The Arrogance of Service

I'm editing an interesting book, by Professor Glenn Myers, about the Beguine communities of medieval northern Europe--lay, voluntary orders of unmarried women who lived, prayed and served together in ways that alternately inspired and irritated their neighbors. I'd never heard of these communities before I met Glenn, but he's doing a fine job of making the case that they should inform our current practice of faith, that they effectively confronted some of the same spiritual challenges we face in contemporary Western society. The book comes out next spring; keep an eye out for Seeking Spiritual Intimacy in the Formatio line from IVP.

I should mention that I'm editing the manuscript from my family room. It's come to this: my work has become so overwhelming that the only time I can find to edit (the root word in my official title, editor) is in my house, away from my work. My family room, consequently, is becoming less "focused on the family" and more an annex of my office.

Such is contemporary life, I'm afraid. We go and go and go, and we do and do and do. I'm not at all unique in this blurring of professional and personal boundaries. There was a time--a more agrarian time--when there were no such boundaries, but I think it's fair to say we've all come to appreciate them, even as we actively forsake them. We do so because we don't see other options, because busy is what we were meant to be. By ceding personal time to our work, we imagine, we're fulfilling our life's purpose.

That's silly, I know. No comma is so offensive to the English language that it couldn't wait till office hours to be excised. Editing, as vital as it is to writing, is not keeping the world spinning on its axis.

The trickier part is when our work--whether paid or unpaid, whether voluntary or habitual--entails service toward others. Tending to another person's suffering is much more easily spiritualized than parsing another person's sentences. It's also, almost by definition, the right thing to do. We were created, at least in part, for service to one another.

Nevertheless, as Myers rightly observes throughout his manuscript, our impulse to serve others is a point of vulnerability for us: in serving others, we can easily begin to imagine ourselves superior to them. In caring for others, we can quickly congratulate ourselves for our compassion. In acting other-centered, we can regularly reinforce an ugly self-centeredness.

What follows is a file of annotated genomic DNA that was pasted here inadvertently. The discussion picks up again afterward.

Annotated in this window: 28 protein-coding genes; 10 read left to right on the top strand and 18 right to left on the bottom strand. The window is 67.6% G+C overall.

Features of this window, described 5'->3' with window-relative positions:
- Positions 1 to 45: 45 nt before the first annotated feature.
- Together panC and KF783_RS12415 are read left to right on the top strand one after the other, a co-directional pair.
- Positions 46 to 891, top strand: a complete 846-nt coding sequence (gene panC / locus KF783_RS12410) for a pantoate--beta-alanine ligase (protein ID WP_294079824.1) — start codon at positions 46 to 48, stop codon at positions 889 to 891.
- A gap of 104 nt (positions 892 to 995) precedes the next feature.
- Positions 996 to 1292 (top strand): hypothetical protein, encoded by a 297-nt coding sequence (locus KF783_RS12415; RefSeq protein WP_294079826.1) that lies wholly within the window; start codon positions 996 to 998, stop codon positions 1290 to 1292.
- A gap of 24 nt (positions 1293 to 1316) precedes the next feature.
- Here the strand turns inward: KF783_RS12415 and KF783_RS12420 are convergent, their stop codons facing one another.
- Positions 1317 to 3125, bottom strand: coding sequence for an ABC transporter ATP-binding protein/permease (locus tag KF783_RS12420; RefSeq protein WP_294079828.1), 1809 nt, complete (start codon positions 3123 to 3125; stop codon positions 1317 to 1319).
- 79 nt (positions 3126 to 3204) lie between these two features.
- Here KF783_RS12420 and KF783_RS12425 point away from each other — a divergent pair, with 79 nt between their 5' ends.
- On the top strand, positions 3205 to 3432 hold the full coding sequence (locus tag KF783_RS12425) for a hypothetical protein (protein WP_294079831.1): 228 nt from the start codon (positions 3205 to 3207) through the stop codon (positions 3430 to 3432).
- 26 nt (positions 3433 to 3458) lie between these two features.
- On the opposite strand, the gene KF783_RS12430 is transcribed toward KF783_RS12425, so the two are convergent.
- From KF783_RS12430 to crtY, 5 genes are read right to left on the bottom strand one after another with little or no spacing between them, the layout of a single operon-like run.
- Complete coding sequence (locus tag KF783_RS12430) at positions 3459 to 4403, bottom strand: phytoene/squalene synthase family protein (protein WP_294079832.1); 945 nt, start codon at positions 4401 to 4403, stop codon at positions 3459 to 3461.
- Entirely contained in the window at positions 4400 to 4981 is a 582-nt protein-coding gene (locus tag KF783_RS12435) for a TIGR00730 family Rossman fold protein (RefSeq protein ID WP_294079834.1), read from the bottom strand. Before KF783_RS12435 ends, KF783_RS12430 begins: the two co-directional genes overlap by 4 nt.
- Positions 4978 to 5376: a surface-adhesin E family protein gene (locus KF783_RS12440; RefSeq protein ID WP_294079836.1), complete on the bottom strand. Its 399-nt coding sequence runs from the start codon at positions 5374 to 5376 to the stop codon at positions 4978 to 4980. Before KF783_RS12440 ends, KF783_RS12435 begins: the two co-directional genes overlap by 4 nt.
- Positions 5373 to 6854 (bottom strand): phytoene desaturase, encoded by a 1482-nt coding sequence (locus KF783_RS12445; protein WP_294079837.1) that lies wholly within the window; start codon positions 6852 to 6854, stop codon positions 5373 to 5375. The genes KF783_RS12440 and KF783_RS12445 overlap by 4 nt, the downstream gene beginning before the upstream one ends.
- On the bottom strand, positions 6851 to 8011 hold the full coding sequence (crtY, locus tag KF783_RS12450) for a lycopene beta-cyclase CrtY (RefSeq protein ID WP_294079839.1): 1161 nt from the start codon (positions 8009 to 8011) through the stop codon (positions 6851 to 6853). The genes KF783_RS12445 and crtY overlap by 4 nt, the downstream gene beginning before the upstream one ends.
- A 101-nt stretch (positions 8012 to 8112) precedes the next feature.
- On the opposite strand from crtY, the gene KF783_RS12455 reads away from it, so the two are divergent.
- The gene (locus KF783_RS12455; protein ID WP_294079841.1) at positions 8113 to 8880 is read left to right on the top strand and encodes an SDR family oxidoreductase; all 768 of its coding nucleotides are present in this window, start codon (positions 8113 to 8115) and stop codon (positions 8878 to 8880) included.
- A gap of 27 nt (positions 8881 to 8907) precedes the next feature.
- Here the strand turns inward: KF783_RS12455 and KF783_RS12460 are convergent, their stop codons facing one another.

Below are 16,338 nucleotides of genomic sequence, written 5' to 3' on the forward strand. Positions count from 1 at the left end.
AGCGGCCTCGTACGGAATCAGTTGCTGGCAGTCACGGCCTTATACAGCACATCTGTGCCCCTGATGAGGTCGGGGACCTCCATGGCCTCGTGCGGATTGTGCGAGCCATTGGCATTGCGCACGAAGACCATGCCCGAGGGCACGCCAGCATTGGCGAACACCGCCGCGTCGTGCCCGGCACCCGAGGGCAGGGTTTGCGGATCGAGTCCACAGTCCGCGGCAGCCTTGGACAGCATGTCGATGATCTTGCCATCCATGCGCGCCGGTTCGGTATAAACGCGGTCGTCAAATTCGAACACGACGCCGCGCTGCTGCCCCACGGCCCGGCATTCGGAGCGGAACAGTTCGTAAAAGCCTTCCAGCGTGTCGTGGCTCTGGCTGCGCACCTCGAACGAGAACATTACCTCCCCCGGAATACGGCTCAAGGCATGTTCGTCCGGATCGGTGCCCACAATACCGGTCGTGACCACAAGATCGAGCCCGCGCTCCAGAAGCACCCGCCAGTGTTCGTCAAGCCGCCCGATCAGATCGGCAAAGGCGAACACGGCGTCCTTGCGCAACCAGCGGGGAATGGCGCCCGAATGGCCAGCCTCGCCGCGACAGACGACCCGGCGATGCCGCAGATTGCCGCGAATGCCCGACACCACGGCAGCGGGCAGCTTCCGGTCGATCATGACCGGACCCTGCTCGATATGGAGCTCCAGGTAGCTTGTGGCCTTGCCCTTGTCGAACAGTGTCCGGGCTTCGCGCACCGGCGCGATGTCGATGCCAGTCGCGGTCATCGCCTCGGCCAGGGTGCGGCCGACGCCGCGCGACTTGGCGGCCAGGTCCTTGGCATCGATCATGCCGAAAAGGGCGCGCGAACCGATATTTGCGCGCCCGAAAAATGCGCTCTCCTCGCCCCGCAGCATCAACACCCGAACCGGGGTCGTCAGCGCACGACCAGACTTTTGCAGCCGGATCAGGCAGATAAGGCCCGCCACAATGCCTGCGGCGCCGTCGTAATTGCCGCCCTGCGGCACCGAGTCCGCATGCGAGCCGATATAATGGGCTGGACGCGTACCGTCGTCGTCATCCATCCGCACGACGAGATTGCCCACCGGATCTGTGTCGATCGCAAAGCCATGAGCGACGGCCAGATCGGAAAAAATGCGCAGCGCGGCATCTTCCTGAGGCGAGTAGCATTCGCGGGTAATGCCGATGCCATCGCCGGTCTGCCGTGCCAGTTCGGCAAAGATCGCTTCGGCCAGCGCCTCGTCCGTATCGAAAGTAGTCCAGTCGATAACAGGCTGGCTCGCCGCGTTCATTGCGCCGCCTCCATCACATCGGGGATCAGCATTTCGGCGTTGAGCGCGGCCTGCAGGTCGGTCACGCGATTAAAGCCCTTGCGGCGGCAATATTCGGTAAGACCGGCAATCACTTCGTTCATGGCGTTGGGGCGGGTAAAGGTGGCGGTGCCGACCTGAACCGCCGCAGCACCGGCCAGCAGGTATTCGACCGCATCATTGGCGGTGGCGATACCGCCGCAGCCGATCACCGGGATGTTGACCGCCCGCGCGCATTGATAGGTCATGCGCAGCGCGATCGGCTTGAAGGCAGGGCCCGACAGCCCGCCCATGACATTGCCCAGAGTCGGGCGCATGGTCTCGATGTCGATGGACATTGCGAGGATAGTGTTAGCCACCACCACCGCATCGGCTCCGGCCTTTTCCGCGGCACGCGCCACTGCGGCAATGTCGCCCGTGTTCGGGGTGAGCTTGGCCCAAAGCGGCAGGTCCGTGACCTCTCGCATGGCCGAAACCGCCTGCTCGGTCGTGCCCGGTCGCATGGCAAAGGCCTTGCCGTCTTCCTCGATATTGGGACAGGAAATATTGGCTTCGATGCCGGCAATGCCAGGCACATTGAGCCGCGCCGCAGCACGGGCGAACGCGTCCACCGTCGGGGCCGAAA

One of the cool things about the Beguines is that, smack in the center of the Middle Ages, these single women--not traditionally vested with power or authority--are writing profound, authoritative insights into the human condition. Nearly a thousand years later, we still benefit from their service, and we still marvel at their wisdom, as in this little nugget from Hadewijch of Brabant:

O dear love . . . you busy yourself unduly with many things, and so many of them are not suited to you. You waste too much time with your energy, throwing yourself headlong into the things that cross your path. I could not persuade you to observe moderation in this. When you want to do something, you always plunge into it as if you could pay heed to nothing else. It pleases me that you comfort and help all your friends, yes, the more the better—provided you and they remain in peace; I willingly allow that.

Yes, she advises, bear the burdens of those around you, and so fulfill the law of Christ. But do so with the awareness that they are similarly charged to bear your burdens. We don't serve one another because we're better than one another; we serve one another because that's the way the good Lord set up this world to work.

If you can't wait till next spring to read about this stuff, check out Phileena Heuertz's Pilgrimage of a Soul. It's not about the Beguines, but it takes up a similar question: how do I live out my calling without losing myself, on the one hand, or crowning myself, on the other?


I've always found the Beguines to be especially inspirational. Their reminder in this is timely for me, though I cannot forget that, even as they sought to live this way, people took advantage of their service time and again. It is such a tension. Thanks for the reminder, Dave!

Lindsay Bonilla said…
Great post, Dave! Very thought-provoking! I suffer from the same tension only amplified because I do all of my work from home. And because I love it so much, it's easy to let it take over. Thankfully, my husband does his best to pull me away from it now and again. But finding balance between being a Mary and Martha is quite difficult for me. I'm a Martha thru and thru-- even though I know that Jesus said that Mary had chosen the better way.
Nate Sauve said…
Dave, I read this a while ago on Donald Miller's Blog. and thought it hit a few of these ideas and things I've been thinking over. He's talking mainly about hands off activism that costs no more than a check, a 5k and a party, but I think all aspects of service can be self serving. that said here is the quote...

" what if you no longer considered yourself altruistic unless the causes you supported were actually making your life more complicated? What if slacktivism wasn’t actually social change? What if it was just another way of exploiting the poor and marginalized, using them to foster our own false identity as humanitarians?

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